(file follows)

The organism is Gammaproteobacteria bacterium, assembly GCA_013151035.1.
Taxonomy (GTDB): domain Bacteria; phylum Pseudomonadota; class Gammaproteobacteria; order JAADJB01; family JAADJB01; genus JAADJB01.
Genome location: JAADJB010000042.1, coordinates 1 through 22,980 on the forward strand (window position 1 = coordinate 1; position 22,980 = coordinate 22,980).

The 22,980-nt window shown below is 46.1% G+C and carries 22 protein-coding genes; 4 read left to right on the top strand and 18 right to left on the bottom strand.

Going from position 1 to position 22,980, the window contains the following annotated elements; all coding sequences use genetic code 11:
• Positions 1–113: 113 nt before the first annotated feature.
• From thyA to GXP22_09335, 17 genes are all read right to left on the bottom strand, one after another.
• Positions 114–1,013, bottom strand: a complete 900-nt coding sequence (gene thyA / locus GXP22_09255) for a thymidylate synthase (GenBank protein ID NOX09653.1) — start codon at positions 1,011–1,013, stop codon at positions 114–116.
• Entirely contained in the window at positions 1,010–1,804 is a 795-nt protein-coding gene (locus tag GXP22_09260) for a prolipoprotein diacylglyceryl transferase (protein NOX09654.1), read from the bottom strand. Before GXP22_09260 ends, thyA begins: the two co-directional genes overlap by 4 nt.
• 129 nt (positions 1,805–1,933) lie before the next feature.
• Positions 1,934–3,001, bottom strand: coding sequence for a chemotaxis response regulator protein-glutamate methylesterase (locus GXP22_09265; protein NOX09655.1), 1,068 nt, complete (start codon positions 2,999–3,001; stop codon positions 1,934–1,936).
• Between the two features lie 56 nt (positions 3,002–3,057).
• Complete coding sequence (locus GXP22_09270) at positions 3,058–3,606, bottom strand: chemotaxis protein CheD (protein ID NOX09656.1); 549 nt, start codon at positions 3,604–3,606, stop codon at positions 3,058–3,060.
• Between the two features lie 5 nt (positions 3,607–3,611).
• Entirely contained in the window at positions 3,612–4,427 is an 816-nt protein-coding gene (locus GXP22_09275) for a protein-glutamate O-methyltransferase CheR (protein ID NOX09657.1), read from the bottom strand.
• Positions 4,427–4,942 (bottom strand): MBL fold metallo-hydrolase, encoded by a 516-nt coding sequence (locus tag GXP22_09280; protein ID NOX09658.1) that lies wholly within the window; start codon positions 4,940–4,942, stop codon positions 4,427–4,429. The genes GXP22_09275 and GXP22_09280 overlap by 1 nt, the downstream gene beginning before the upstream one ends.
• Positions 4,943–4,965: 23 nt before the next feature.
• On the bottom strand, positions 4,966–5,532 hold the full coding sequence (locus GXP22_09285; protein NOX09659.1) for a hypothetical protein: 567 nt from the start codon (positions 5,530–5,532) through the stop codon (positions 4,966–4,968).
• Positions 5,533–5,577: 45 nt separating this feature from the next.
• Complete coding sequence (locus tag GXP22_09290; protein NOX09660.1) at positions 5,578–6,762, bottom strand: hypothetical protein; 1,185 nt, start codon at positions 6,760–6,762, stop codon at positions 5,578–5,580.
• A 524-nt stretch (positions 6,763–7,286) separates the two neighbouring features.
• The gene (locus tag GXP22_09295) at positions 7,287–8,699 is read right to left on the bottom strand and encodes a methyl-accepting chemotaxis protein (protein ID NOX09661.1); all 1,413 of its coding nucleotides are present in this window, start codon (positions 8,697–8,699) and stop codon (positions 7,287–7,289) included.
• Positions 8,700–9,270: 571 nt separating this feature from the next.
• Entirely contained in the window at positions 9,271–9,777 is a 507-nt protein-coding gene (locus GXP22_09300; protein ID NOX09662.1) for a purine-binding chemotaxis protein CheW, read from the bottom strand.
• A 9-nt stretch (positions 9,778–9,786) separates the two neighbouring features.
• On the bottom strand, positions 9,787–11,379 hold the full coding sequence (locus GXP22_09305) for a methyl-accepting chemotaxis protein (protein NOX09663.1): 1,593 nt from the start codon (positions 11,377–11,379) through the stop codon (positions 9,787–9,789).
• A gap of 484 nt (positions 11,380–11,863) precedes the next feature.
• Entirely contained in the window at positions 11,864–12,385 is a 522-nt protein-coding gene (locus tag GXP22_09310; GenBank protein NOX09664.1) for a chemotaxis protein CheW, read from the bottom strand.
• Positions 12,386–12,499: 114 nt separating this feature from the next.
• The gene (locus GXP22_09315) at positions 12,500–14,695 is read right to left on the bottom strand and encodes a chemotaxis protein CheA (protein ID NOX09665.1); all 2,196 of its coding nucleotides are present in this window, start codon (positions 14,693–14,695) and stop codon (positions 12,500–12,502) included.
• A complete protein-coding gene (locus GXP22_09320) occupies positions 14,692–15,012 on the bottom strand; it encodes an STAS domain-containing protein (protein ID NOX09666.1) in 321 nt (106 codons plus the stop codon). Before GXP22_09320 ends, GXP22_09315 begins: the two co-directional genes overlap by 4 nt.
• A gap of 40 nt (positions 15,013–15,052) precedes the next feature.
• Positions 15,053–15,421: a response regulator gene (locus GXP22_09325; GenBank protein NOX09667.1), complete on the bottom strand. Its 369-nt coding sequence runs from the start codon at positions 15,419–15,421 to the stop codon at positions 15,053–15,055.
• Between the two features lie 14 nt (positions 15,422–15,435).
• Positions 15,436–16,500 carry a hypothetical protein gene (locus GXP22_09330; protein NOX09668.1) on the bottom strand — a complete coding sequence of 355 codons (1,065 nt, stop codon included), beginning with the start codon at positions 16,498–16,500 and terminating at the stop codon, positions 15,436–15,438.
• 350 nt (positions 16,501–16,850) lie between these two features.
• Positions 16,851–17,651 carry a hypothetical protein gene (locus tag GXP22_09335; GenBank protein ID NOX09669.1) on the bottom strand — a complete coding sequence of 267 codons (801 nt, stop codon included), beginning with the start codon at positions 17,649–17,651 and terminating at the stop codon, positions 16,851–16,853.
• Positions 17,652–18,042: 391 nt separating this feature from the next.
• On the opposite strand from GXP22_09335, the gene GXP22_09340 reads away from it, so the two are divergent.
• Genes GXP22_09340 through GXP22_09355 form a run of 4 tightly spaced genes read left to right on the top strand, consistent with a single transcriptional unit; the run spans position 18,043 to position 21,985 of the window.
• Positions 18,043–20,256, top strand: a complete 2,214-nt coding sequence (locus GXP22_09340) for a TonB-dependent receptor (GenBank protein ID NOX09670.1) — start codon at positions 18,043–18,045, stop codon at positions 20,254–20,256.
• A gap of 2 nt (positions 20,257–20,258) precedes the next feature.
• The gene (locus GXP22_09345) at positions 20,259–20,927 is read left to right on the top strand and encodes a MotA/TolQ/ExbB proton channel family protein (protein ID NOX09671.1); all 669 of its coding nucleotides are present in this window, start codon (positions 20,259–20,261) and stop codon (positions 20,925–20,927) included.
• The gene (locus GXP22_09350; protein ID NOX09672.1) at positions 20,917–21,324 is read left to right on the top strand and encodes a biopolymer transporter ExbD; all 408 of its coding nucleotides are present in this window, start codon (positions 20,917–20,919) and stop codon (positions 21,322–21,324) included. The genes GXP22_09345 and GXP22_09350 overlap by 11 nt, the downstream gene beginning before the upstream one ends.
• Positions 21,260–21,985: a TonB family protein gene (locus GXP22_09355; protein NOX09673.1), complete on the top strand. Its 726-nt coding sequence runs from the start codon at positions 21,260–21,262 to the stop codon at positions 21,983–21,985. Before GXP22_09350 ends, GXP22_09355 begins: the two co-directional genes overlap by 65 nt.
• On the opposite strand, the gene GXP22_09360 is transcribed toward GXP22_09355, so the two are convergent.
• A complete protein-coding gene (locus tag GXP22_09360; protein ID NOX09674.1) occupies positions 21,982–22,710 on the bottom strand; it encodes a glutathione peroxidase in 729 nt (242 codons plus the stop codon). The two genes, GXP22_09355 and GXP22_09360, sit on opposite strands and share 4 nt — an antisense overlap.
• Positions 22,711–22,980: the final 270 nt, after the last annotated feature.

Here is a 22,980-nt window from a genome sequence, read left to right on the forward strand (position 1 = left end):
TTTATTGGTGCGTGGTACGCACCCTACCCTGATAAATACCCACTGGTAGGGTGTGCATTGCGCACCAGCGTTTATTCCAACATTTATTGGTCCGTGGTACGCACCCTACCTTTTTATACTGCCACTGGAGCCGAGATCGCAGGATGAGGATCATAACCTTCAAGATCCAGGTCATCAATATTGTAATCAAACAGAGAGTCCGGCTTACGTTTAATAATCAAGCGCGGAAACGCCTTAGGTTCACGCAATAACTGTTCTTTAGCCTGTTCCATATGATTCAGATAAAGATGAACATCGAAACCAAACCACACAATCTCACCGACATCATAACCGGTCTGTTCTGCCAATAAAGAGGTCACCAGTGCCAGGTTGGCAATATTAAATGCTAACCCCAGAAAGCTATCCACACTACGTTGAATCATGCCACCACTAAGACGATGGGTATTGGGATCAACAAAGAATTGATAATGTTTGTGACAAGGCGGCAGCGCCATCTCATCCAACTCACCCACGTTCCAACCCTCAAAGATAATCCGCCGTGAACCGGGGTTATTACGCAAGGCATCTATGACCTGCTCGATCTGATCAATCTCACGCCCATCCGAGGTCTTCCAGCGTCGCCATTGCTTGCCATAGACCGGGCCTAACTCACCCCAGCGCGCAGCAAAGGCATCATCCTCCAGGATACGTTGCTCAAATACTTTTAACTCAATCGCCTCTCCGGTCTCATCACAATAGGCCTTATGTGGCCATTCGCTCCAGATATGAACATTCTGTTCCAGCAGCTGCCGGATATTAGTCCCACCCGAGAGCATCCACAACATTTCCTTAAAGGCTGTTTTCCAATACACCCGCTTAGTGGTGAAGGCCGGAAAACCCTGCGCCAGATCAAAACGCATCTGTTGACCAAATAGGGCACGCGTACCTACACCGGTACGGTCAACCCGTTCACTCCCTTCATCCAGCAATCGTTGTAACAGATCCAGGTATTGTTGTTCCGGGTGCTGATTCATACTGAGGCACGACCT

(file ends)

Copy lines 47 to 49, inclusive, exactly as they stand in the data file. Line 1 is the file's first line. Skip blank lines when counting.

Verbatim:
• A complete protein-coding gene (locus tag GXP22_09360; protein ID NOX09674.1) occupies positions 21,982–22,710 on the bottom strand; it encodes a glutathione peroxidase in 729 nt (242 codons plus the stop codon). The two genes, GXP22_09355 and GXP22_09360, sit on opposite strands and share 4 nt — an antisense overlap.
• Positions 22,711–22,980: the final 270 nt, after the last annotated feature.

Here is a 22,980-nt window from a genome sequence, read left to right on the forward strand (position 1 = left end):